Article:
If this past week presents any single lesson, it’s the social costs of greed. Capitalism is premised on greed but also on guardrails – laws and norms – that prevent greed from becoming so excessive that it threatens the system as a whole.
Yet the guardrails can’t hold when avarice becomes the defining trait of an era, as it is now. Laws and norms are no match for the possibility of raking in billions if you’re sufficiently ruthless and unprincipled.
Donald Trump’s tax returns, just made public, reveal that he took bogus deductions to reduce his tax liability all the way to zero in 2020. All told, he reported $60m in losses during his presidency while continuing to pull in big money.
Every other president since Nixon has released his tax returns. Trump told America he couldn’t because he was in the middle of an IRS audit. But we now learn that the IRS never got around to auditing Trump during his first two years in office, despite being required to do so by a law dating back to Watergate, stating that “individual tax returns for the president and the vice-president are subject to mandatory review”.
Of course, Trump is already synonymous with greed and the aggressive violation of laws and norms in pursuit of money and power. Worse yet, when a president of the United States exemplifies – even celebrates – these traits, they leach out into society like underground poison.
Meanwhile, this past week the SEC accused Sam Bankman-Fried of illicitly using customer money from FTX from the beginning to fund his crypto empire.
“From the start, contrary to what FTX investors and trading customers were told, Bankman-Fried, actively supported by Defendants, continually diverted FTX customer funds … and then used those funds to continue to grow his empire, using billions of dollars to make undisclosed private venture investments, political contributions, and real estate purchases.”
If the charge sticks, it represents one of the largest frauds in American history. Until recently, Bankman-Fried was considered a capitalist hero whose philanthropy was a model for aspiring billionaires (he and his business partner also donated generously to politicians).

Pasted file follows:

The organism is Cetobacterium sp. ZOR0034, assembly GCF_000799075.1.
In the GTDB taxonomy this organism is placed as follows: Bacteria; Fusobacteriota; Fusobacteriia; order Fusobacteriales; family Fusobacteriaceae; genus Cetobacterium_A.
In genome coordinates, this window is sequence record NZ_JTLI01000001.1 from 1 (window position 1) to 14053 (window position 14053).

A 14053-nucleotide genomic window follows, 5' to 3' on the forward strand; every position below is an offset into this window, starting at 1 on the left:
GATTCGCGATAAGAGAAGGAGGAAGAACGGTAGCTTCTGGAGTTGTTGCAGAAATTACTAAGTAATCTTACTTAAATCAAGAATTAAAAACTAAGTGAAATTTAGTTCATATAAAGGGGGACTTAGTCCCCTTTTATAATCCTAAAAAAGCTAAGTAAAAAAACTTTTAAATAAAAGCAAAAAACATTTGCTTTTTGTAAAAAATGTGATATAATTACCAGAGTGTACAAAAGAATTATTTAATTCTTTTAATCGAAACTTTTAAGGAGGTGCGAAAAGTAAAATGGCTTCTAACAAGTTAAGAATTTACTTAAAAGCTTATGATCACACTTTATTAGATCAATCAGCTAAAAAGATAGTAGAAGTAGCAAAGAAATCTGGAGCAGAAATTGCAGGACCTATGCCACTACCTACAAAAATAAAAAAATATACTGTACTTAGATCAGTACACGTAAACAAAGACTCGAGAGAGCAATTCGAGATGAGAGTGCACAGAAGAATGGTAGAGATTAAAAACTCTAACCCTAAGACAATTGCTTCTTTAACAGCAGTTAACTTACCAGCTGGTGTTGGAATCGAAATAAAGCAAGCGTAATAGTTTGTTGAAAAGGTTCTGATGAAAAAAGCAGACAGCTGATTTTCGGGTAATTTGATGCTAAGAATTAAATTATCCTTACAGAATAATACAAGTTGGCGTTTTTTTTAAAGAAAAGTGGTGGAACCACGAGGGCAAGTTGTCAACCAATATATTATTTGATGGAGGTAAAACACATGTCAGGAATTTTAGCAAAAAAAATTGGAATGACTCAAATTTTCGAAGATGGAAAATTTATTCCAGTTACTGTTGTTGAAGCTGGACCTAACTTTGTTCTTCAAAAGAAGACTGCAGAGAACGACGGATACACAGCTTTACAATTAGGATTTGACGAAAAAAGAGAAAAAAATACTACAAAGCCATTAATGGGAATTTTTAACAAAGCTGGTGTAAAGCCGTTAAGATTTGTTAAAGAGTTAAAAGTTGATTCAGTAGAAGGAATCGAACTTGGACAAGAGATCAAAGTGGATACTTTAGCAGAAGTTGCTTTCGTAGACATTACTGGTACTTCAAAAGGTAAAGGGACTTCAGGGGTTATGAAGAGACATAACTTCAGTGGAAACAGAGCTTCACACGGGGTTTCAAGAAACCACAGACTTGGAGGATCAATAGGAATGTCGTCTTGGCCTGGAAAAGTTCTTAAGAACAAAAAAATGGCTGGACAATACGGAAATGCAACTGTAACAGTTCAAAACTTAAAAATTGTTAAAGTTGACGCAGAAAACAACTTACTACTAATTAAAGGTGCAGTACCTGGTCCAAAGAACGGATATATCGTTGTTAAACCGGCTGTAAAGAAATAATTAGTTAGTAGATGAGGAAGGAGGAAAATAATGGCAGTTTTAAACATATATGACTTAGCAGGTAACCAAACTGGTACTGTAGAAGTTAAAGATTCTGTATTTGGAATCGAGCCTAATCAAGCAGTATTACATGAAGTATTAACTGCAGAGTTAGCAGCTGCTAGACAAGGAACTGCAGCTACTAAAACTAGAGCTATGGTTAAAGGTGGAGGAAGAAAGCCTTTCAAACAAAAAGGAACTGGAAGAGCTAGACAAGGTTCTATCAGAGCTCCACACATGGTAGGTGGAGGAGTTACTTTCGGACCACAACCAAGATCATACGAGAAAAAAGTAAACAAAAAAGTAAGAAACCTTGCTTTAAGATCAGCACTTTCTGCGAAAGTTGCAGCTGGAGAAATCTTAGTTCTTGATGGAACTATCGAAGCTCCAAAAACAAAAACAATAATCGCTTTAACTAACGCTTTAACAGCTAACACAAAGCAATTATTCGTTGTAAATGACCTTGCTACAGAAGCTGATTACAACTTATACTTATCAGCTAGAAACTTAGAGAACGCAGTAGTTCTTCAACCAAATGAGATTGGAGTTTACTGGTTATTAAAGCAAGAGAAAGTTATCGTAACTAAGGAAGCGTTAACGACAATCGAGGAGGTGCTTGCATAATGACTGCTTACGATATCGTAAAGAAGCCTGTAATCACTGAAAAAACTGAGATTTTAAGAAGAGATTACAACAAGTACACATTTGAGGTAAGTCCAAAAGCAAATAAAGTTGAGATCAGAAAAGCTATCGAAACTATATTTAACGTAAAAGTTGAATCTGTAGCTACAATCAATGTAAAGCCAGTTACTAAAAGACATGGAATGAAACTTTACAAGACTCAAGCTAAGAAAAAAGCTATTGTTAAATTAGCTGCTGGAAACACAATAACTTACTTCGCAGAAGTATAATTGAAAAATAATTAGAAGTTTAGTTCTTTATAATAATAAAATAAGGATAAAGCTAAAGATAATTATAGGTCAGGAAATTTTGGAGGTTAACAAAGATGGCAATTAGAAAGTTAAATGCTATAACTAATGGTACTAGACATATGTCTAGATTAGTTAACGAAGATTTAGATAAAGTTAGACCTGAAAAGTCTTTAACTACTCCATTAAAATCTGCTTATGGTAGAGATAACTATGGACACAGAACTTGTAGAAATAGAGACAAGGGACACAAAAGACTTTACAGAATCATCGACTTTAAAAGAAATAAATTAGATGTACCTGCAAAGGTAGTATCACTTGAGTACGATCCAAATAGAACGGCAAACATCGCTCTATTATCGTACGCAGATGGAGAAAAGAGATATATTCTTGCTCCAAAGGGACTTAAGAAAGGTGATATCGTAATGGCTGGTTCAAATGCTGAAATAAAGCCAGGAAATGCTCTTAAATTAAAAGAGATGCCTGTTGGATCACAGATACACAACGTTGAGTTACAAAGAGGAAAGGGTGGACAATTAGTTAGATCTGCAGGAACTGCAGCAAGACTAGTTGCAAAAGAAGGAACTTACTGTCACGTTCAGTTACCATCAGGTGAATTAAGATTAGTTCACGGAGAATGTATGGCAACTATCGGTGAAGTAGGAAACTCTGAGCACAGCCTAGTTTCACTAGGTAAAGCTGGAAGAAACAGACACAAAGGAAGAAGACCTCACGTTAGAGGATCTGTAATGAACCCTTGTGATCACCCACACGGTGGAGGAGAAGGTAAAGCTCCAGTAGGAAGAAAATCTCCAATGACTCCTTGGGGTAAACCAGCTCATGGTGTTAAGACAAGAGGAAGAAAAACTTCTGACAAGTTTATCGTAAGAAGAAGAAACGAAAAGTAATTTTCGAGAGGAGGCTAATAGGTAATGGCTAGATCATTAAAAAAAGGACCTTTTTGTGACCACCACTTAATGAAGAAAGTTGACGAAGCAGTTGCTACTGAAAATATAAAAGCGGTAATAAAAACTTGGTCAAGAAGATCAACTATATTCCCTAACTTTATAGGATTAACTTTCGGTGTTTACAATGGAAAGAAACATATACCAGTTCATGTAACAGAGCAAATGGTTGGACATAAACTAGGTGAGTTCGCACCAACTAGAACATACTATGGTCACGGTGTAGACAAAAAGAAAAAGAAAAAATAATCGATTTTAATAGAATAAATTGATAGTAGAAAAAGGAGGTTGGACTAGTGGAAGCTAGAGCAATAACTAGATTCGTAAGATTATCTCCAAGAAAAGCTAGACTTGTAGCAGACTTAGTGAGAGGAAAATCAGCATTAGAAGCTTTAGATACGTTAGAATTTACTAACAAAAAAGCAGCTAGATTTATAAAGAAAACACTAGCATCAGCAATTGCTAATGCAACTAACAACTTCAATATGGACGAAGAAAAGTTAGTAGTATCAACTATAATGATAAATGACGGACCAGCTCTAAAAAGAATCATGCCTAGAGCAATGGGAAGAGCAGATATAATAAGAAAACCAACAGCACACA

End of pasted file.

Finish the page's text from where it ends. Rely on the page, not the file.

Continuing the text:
But like the IRS and Trump, the SEC can’t possibly remedy the social costs that Bankman-Fried has unleashed – not just losses to customers and investors but a deepening distrust and cynicism about the system as a whole, the implicit assumption that this is just what billionaires do, that the way to make a fortune is to blatantly disregard norms and laws, and that only chumps are mindful of the common good.
Which brings us to Elon Musk, whose slash-and-burn maneuvers at Twitter might cause even the most rabid capitalist to wince. They also raise questions about Musk’s other endeavor, Tesla. Shares in the electric vehicle maker dropped by almost 9% on Thursday as analysts grew increasingly concerned about its fate. Not only is Musk neglecting the carmaker but he’s appropriating executive talent from Tesla to help him at Twitter. (Tesla stock is down over 64% year-to-date.)
Musk has never been overly concerned about laws and norms (you’ll recall that he kept Tesla’s factory in Fremont, California, going during the pandemic even when public health authorities refused him permission to do so, resulting in a surge of Covid infections among workers). For him, it’s all about imposing his gargantuan will on others.
Trump, Bankman-Fried and Musk are the monsters of American capitalism – as much products of this public-be-damned era as they are contributors to it. For them, and for everyone who still regards them as heroes, there is no morality in business or economics. The winnings go to the most ruthless. Principles are for sissies.
But absent any moral code, greed is a public danger. Its poison cannot be contained by laws or accepted norms. Everyone is forced to guard against the next con (or else pull an even bigger con). Laws are broken whenever the gains from breaking them exceed the penalties (multiplied by the odds of getting caught). Social trust erodes.
Adam Smith, the so-called father of modern capitalism, never called himself an economist. He called himself a “moral philosopher,” engaged in discovering the characteristics of a good society. He thought his best book was not The Wealth of Nations, the bible of modern capitalist apologists, but the Theory of Moral Sentiments, where he argued that the ethical basis of society lies in compassion for other human beings.
Presumably Adam Smith would have bemoaned the growing inequalities, corruption, and cynicism spawned by modern capitalism and three of its prime exemplars – Trump, Bankman-Fried, and Musk.